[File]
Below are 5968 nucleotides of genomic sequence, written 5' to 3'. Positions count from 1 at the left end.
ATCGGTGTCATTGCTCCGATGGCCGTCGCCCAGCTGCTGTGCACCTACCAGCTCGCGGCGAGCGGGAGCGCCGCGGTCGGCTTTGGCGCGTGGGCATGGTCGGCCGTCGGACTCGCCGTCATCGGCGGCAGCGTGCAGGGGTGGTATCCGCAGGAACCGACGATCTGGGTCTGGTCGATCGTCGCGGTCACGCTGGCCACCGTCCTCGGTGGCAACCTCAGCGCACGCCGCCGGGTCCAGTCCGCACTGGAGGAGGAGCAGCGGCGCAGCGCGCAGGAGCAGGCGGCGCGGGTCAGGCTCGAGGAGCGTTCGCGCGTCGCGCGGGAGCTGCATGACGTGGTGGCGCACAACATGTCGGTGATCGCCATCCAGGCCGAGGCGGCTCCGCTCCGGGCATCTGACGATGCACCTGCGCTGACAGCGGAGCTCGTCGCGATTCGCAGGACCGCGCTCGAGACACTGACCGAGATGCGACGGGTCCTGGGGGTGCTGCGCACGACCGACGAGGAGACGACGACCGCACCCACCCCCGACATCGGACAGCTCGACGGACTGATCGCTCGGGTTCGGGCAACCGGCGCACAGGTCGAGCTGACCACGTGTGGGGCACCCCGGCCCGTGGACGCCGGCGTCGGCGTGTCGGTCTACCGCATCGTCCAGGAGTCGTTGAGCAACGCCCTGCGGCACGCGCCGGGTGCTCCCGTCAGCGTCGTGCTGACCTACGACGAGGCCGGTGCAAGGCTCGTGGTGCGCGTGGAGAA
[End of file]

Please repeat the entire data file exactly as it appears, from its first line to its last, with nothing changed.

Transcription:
Below are 5968 nucleotides of genomic sequence, written 5' to 3'. Positions count from 1 at the left end.
ATCGGTGTCATTGCTCCGATGGCCGTCGCCCAGCTGCTGTGCACCTACCAGCTCGCGGCGAGCGGGAGCGCCGCGGTCGGCTTTGGCGCGTGGGCATGGTCGGCCGTCGGACTCGCCGTCATCGGCGGCAGCGTGCAGGGGTGGTATCCGCAGGAACCGACGATCTGGGTCTGGTCGATCGTCGCGGTCACGCTGGCCACCGTCCTCGGTGGCAACCTCAGCGCACGCCGCCGGGTCCAGTCCGCACTGGAGGAGGAGCAGCGGCGCAGCGCGCAGGAGCAGGCGGCGCGGGTCAGGCTCGAGGAGCGTTCGCGCGTCGCGCGGGAGCTGCATGACGTGGTGGCGCACAACATGTCGGTGATCGCCATCCAGGCCGAGGCGGCTCCGCTCCGGGCATCTGACGATGCACCTGCGCTGACAGCGGAGCTCGTCGCGATTCGCAGGACCGCGCTCGAGACACTGACCGAGATGCGACGGGTCCTGGGGGTGCTGCGCACGACCGACGAGGAGACGACGACCGCACCCACCCCCGACATCGGACAGCTCGACGGACTGATCGCTCGGGTTCGGGCAACCGGCGCACAGGTCGAGCTGACCACGTGTGGGGCACCCCGGCCCGTGGACGCCGGCGTCGGCGTGTCGGTCTACCGCATCGTCCAGGAGTCGTTGAGCAACGCCCTGCGGCACGCGCCGGGTGCTCCCGTCAGCGTCGTGCTGACCTACGACGAGGCCGGTGCAAGGCTCGTGGTGCGCGTGGAGAA